There is no constant that holds my body together. Or yours. I believe I am a body and inside the body there are important functions happening, but I also believe it is this belief that keep me intact. Or trapped.
I have begun meditating in love toward people. Both people I outright love and people I don’t quite love. In fact, I don’t quite like them. Let’s be honest.
My body lies on a bed and my mind meditates on love, then grows a little plant of love on the top of its head (my head) and the plant, in turn, gives off light. First a soft, slow, trudging light. Then it begins to fill more of the room until I push it out the window and into the night. I meditate all the way to the person’s room.
Most of the time, since I don’t like the person, I’ve never been in their room. So it’s improvised. And you know what I am shocked–my out-of-body-plant-light is shocked– to witness their tenderness, vulnerability.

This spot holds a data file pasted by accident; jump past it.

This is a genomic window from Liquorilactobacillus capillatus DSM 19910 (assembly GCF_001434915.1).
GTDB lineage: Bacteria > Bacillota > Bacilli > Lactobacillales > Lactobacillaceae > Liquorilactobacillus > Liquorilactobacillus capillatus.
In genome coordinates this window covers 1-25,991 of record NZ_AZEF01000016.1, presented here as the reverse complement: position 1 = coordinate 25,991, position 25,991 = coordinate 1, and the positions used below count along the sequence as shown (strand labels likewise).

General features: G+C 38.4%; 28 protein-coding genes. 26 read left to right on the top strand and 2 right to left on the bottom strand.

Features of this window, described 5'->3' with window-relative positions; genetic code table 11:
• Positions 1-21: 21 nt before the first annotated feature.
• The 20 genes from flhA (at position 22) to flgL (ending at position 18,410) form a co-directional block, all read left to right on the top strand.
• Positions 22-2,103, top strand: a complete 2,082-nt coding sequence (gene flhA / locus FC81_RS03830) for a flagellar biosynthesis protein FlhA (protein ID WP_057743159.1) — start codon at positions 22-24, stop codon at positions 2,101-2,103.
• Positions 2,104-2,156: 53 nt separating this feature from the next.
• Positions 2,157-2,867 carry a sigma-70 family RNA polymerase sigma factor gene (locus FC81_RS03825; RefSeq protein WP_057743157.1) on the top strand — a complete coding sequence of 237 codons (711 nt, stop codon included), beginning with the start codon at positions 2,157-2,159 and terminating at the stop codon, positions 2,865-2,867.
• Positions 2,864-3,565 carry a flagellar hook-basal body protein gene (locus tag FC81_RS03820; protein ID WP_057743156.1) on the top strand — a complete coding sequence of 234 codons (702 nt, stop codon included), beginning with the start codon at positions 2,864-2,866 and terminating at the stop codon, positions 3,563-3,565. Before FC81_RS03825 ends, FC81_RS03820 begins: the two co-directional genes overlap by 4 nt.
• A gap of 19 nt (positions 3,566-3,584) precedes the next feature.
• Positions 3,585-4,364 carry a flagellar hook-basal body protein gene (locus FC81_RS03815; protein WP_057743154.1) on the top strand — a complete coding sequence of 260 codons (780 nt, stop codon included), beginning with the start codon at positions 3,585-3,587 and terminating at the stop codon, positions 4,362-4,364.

Not often at late-dark-thirty at night do you not see someone’s humanity while sneaking your light meditating eye into their house. Someone is crying. Someone is yelling at their lover. Someone is drinking too much wine. Someone is tossing and turning. I am not a body. Neither are they. And nothing holds me together. Especially this sadness and anger and disappointment. This inadequacy I feel at being a less than perfect human being, especially for accepting the person(s) I do not like’s resentment, jealousy, anger.
We are all tiny children running around looking at stones to kick. How to bury our wounds. Some–most–of us end up in a garden of our own watermelon misery, selling the fruit to others. What I mean is, my body is not all there is, nor is yours. And light we return to. Where there is no dark or bedrooms or need for meditation.
Someone see me in the middle of the night. All this loud confusion at being human with light plants growing off the top of my head in a body I borrowed.